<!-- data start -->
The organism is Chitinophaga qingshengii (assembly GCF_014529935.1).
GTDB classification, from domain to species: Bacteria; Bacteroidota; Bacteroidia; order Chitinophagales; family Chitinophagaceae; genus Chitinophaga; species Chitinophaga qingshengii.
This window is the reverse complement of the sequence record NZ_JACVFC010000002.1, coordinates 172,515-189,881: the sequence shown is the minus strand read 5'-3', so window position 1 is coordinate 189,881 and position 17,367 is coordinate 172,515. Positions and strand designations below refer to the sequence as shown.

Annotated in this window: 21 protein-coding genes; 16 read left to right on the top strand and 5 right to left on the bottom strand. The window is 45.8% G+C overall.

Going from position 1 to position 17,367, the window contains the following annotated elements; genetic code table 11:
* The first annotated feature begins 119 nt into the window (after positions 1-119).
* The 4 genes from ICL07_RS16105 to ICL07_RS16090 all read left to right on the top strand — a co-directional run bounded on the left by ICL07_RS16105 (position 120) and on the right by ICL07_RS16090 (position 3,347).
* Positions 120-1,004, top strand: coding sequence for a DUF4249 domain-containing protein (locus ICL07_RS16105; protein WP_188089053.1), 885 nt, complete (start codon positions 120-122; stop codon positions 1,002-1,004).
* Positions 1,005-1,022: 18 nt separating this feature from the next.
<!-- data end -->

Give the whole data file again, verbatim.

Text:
The organism is Chitinophaga qingshengii (assembly GCF_014529935.1).
GTDB classification, from domain to species: Bacteria; Bacteroidota; Bacteroidia; order Chitinophagales; family Chitinophagaceae; genus Chitinophaga; species Chitinophaga qingshengii.
This window is the reverse complement of the sequence record NZ_JACVFC010000002.1, coordinates 172,515-189,881: the sequence shown is the minus strand read 5'-3', so window position 1 is coordinate 189,881 and position 17,367 is coordinate 172,515. Positions and strand designations below refer to the sequence as shown.

Annotated in this window: 21 protein-coding genes; 16 read left to right on the top strand and 5 right to left on the bottom strand. The window is 45.8% G+C overall.

Going from position 1 to position 17,367, the window contains the following annotated elements; genetic code table 11:
* The first annotated feature begins 119 nt into the window (after positions 1-119).
* The 4 genes from ICL07_RS16105 to ICL07_RS16090 all read left to right on the top strand — a co-directional run bounded on the left by ICL07_RS16105 (position 120) and on the right by ICL07_RS16090 (position 3,347).
* Positions 120-1,004, top strand: coding sequence for a DUF4249 domain-containing protein (locus ICL07_RS16105; protein WP_188089053.1), 885 nt, complete (start codon positions 120-122; stop codon positions 1,002-1,004).
* Positions 1,005-1,022: 18 nt separating this feature from the next.